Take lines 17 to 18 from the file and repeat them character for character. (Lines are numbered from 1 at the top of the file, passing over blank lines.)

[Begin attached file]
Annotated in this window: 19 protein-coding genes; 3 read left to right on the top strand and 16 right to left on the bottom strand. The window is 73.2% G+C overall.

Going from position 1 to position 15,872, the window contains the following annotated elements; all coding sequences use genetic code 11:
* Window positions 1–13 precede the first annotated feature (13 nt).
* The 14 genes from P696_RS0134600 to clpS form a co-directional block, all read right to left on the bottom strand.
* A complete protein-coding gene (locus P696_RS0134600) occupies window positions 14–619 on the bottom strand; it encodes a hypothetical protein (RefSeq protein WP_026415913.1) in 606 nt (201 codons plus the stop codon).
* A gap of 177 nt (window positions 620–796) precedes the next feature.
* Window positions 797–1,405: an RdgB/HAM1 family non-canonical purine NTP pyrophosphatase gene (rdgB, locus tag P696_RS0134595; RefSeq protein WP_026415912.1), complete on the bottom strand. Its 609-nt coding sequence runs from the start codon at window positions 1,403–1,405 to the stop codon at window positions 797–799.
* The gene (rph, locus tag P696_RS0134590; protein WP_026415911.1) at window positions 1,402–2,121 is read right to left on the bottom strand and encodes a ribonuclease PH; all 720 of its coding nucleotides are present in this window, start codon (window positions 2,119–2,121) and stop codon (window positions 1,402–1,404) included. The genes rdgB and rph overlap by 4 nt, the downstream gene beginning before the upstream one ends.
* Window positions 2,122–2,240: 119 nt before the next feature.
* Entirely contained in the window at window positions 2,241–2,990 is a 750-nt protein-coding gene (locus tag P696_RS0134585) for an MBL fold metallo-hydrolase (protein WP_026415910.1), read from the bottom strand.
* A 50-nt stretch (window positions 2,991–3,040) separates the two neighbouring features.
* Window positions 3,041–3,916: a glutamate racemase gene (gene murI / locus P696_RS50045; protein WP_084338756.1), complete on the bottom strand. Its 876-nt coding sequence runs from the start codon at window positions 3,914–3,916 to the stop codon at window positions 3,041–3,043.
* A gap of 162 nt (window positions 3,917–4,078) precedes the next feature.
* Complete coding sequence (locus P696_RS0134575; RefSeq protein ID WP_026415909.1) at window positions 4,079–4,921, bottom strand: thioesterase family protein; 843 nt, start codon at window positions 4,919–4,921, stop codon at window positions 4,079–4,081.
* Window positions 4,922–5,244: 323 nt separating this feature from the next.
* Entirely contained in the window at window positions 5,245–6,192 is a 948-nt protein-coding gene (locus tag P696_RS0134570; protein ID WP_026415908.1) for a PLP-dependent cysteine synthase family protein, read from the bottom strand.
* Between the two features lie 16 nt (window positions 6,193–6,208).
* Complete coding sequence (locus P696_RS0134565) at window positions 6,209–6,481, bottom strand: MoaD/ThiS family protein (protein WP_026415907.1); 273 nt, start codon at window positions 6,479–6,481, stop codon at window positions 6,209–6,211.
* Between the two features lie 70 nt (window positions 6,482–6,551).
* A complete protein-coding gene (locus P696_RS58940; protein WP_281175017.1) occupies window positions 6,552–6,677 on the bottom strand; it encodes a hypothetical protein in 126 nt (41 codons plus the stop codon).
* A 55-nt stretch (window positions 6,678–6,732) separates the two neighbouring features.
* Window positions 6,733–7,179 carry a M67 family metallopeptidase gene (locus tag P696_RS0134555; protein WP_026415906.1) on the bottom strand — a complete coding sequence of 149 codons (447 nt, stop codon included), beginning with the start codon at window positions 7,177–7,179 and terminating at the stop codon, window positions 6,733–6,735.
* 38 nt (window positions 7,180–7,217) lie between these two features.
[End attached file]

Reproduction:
* Between the two features lie 16 nt (window positions 6,193–6,208).
* Complete coding sequence (locus P696_RS0134565) at window positions 6,209–6,481, bottom strand: MoaD/ThiS family protein (protein WP_026415907.1); 273 nt, start codon at window positions 6,479–6,481, stop codon at window positions 6,209–6,211.